I beheld a web framework implementing in-memory session in this way. The session object is added to Cache with timeout. When the time is out, the session is removed from Cache automatically. To protect race condition, each request should acquire lock on given session object to proceed. Each request will "touch" the session in Cache to refresh the timeout.
Everything looks fine, until this scenario is discovered. Say, one operation takes a long time, longer than timeout. Another request comes and wait on session lock which is currently hold by the long-time request. Finally, the long-time request is over, it releases the lock. But, since it already takes longer time than timeout, the session object is already removed from Cache. This is obvious because the only request holding the lock doesn't have a chance to "touch" the session object in cache. The second request gets the lock but cannot retrieve the expired Session object. Oops...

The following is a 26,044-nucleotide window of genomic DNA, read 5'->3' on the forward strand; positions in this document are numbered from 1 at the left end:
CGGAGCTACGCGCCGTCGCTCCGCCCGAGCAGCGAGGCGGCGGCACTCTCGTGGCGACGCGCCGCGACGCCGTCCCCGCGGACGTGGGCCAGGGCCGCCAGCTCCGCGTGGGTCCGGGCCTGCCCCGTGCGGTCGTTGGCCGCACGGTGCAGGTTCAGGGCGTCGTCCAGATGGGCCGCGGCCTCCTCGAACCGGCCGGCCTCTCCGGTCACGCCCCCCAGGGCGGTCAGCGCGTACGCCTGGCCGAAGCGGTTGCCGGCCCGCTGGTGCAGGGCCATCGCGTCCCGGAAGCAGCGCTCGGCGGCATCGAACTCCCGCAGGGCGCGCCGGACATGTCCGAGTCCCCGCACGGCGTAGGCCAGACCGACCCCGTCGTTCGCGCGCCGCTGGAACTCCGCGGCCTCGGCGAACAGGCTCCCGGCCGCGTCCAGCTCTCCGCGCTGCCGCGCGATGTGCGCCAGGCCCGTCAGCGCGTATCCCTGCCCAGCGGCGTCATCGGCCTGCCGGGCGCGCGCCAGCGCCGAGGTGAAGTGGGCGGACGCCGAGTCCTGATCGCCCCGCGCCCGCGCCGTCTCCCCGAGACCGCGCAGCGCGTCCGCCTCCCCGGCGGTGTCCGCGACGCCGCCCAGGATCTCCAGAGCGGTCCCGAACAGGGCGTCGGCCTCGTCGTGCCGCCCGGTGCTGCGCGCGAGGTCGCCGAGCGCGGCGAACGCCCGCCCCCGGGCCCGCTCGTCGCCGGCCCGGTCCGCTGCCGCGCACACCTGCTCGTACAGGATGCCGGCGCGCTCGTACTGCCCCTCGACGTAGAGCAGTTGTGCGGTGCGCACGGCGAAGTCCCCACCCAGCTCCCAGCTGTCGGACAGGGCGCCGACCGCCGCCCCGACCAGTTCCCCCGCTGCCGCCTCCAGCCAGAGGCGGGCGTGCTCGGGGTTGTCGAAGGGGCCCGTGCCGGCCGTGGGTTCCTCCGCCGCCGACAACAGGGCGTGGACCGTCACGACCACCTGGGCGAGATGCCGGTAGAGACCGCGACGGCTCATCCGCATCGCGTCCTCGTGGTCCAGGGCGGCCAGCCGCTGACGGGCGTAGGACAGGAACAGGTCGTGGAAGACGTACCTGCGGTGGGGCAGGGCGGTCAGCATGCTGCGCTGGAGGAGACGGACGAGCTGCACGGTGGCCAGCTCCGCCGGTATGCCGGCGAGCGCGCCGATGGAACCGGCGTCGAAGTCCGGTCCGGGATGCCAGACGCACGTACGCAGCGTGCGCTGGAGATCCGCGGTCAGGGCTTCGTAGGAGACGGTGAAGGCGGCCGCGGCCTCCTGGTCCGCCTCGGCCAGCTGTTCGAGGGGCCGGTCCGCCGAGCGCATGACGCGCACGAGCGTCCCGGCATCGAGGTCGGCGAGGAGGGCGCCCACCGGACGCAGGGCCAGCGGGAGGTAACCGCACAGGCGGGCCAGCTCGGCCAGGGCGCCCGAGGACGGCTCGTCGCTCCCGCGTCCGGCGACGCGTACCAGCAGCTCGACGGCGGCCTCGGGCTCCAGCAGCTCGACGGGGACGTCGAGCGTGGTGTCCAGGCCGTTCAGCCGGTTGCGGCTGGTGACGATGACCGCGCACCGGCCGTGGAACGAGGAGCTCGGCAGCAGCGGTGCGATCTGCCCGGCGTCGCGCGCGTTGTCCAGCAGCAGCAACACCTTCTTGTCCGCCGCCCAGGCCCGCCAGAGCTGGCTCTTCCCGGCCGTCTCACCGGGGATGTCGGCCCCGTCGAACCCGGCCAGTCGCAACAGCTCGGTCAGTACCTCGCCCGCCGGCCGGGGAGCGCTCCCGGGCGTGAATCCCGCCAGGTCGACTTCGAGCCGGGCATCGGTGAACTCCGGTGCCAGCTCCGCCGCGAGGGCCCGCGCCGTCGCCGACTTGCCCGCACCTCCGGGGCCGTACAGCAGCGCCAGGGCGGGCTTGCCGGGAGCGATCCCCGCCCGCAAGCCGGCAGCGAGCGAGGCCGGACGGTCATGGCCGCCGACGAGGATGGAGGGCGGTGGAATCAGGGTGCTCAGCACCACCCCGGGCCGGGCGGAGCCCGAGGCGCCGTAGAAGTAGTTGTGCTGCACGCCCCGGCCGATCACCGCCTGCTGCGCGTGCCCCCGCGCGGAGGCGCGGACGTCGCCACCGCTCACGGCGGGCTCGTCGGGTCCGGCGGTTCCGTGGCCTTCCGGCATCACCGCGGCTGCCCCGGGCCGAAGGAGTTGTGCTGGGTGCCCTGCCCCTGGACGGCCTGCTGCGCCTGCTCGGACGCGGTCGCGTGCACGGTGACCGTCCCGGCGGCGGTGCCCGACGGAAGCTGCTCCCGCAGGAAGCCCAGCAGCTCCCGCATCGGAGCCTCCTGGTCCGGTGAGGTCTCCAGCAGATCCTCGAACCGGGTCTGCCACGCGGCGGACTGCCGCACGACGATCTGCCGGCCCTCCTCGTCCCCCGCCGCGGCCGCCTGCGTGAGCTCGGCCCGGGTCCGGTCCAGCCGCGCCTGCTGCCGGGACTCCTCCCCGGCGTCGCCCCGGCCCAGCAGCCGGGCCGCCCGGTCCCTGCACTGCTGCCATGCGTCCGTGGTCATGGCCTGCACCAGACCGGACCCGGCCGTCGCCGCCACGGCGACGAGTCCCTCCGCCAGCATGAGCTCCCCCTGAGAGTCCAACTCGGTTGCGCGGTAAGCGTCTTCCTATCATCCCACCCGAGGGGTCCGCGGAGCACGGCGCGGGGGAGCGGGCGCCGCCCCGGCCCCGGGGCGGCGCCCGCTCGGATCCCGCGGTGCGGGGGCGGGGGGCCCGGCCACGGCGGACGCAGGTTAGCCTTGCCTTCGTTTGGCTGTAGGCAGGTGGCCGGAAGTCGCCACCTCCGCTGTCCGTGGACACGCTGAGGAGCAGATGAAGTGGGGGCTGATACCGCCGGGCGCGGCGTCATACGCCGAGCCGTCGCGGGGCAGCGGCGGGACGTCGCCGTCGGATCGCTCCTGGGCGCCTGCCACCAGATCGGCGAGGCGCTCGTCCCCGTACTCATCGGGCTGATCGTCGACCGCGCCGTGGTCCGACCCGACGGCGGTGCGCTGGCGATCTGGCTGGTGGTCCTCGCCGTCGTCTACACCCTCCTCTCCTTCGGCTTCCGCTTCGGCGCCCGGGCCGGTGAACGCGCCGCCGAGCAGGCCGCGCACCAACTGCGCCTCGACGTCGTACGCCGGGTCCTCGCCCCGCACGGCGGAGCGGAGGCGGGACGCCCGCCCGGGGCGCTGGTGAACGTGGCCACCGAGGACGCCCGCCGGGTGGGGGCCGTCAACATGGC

To fix this issue, the second request has to re-create the Session object. But, this is just like digging a buried dead body from tomb and try to bring it back to life. It causes buggy code.
I'm wondering what's the best way to implement timeout in session to handle such scenario. I know that current platform must have good session mechanism. I just want to know the under-the-hood how.